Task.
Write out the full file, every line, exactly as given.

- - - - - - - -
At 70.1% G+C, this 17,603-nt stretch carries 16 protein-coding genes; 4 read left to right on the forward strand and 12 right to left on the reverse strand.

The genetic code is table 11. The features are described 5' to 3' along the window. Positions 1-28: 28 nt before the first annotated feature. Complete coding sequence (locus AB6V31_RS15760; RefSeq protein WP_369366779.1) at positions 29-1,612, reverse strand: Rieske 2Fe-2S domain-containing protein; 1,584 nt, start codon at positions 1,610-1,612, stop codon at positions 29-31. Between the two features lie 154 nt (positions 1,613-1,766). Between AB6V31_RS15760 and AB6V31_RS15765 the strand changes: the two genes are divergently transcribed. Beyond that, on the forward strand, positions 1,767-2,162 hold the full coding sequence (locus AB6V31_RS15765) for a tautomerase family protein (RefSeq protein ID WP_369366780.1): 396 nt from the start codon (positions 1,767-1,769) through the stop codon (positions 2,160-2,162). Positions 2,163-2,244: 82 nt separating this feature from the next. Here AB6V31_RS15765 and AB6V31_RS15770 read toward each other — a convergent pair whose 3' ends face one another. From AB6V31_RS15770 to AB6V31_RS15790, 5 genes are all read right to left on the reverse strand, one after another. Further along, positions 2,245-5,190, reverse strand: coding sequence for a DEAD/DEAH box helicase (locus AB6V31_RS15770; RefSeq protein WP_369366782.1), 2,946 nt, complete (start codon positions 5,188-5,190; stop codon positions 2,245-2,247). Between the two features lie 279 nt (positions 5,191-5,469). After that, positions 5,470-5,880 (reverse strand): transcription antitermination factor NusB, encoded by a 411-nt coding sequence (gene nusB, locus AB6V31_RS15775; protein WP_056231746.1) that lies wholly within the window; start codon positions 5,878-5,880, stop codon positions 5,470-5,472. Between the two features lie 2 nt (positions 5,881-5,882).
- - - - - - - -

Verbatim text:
At 70.1% G+C, this 17,603-nt stretch carries 16 protein-coding genes; 4 read left to right on the forward strand and 12 right to left on the reverse strand.

The genetic code is table 11. The features are described 5' to 3' along the window. Positions 1-28: 28 nt before the first annotated feature. Complete coding sequence (locus AB6V31_RS15760; RefSeq protein WP_369366779.1) at positions 29-1,612, reverse strand: Rieske 2Fe-2S domain-containing protein; 1,584 nt, start codon at positions 1,610-1,612, stop codon at positions 29-31. Between the two features lie 154 nt (positions 1,613-1,766). Between AB6V31_RS15760 and AB6V31_RS15765 the strand changes: the two genes are divergently transcribed. Beyond that, on the forward strand, positions 1,767-2,162 hold the full coding sequence (locus AB6V31_RS15765) for a tautomerase family protein (RefSeq protein ID WP_369366780.1): 396 nt from the start codon (positions 1,767-1,769) through the stop codon (positions 2,160-2,162). Positions 2,163-2,244: 82 nt separating this feature from the next. Here AB6V31_RS15765 and AB6V31_RS15770 read toward each other — a convergent pair whose 3' ends face one another. From AB6V31_RS15770 to AB6V31_RS15790, 5 genes are all read right to left on the reverse strand, one after another. Further along, positions 2,245-5,190, reverse strand: coding sequence for a DEAD/DEAH box helicase (locus AB6V31_RS15770; RefSeq protein WP_369366782.1), 2,946 nt, complete (start codon positions 5,188-5,190; stop codon positions 2,245-2,247). Between the two features lie 279 nt (positions 5,191-5,469). After that, positions 5,470-5,880 (reverse strand): transcription antitermination factor NusB, encoded by a 411-nt coding sequence (gene nusB, locus AB6V31_RS15775; protein WP_056231746.1) that lies wholly within the window; start codon positions 5,878-5,880, stop codon positions 5,470-5,472. Between the two features lie 2 nt (positions 5,881-5,882).